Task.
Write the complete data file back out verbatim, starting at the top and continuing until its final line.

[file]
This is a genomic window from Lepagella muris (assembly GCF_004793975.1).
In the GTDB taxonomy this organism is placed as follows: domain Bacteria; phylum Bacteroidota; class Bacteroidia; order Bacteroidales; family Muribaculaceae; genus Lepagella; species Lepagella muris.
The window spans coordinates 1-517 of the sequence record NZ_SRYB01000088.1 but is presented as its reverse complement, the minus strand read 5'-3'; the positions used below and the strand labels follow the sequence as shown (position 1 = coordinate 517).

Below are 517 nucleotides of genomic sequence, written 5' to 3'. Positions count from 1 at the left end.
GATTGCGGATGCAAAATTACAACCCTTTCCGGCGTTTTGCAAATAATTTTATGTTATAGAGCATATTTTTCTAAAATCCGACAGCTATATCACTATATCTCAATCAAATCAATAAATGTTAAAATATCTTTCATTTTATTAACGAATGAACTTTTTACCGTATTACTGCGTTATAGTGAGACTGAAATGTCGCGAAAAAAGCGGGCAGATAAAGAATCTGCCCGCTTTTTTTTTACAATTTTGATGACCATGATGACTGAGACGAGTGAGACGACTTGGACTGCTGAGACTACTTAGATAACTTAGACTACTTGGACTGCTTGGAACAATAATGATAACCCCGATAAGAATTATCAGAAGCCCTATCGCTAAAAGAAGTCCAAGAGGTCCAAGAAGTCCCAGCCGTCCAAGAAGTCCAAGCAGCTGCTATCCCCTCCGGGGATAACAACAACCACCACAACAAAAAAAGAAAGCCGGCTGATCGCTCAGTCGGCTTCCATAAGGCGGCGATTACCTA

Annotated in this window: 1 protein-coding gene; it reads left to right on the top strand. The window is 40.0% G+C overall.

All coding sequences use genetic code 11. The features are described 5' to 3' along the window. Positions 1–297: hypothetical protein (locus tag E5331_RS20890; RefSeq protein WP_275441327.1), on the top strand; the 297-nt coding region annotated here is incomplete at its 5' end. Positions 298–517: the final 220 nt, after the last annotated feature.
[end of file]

This is a genomic window from Lepagella muris (assembly GCF_004793975.1).
In the GTDB taxonomy this organism is placed as follows: domain Bacteria; phylum Bacteroidota; class Bacteroidia; order Bacteroidales; family Muribaculaceae; genus Lepagella; species Lepagella muris.
The window spans coordinates 1-517 of the sequence record NZ_SRYB01000088.1 but is presented as its reverse complement, the minus strand read 5'-3'; the positions used below and the strand labels follow the sequence as shown (position 1 = coordinate 517).

Below are 517 nucleotides of genomic sequence, written 5' to 3'. Positions count from 1 at the left end.
GATTGCGGATGCAAAATTACAACCCTTTCCGGCGTTTTGCAAATAATTTTATGTTATAGAGCATATTTTTCTAAAATCCGACAGCTATATCACTATATCTCAATCAAATCAATAAATGTTAAAATATCTTTCATTTTATTAACGAATGAACTTTTTACCGTATTACTGCGTTATAGTGAGACTGAAATGTCGCGAAAAAAGCGGGCAGATAAAGAATCTGCCCGCTTTTTTTTTACAATTTTGATGACCATGATGACTGAGACGAGTGAGACGACTTGGACTGCTGAGACTACTTAGATAACTTAGACTACTTGGACTGCTTGGAACAATAATGATAACCCCGATAAGAATTATCAGAAGCCCTATCGCTAAAAGAAGTCCAAGAGGTCCAAGAAGTCCCAGCCGTCCAAGAAGTCCAAGCAGCTGCTATCCCCTCCGGGGATAACAACAACCACCACAACAAAAAAAGAAAGCCGGCTGATCGCTCAGTCGGCTTCCATAAGGCGGCGATTACCTA

Annotated in this window: 1 protein-coding gene; it reads left to right on the top strand. The window is 40.0% G+C overall.

All coding sequences use genetic code 11. The features are described 5' to 3' along the window. Positions 1–297: hypothetical protein (locus tag E5331_RS20890; RefSeq protein WP_275441327.1), on the top strand; the 297-nt coding region annotated here is incomplete at its 5' end. Positions 298–517: the final 220 nt, after the last annotated feature.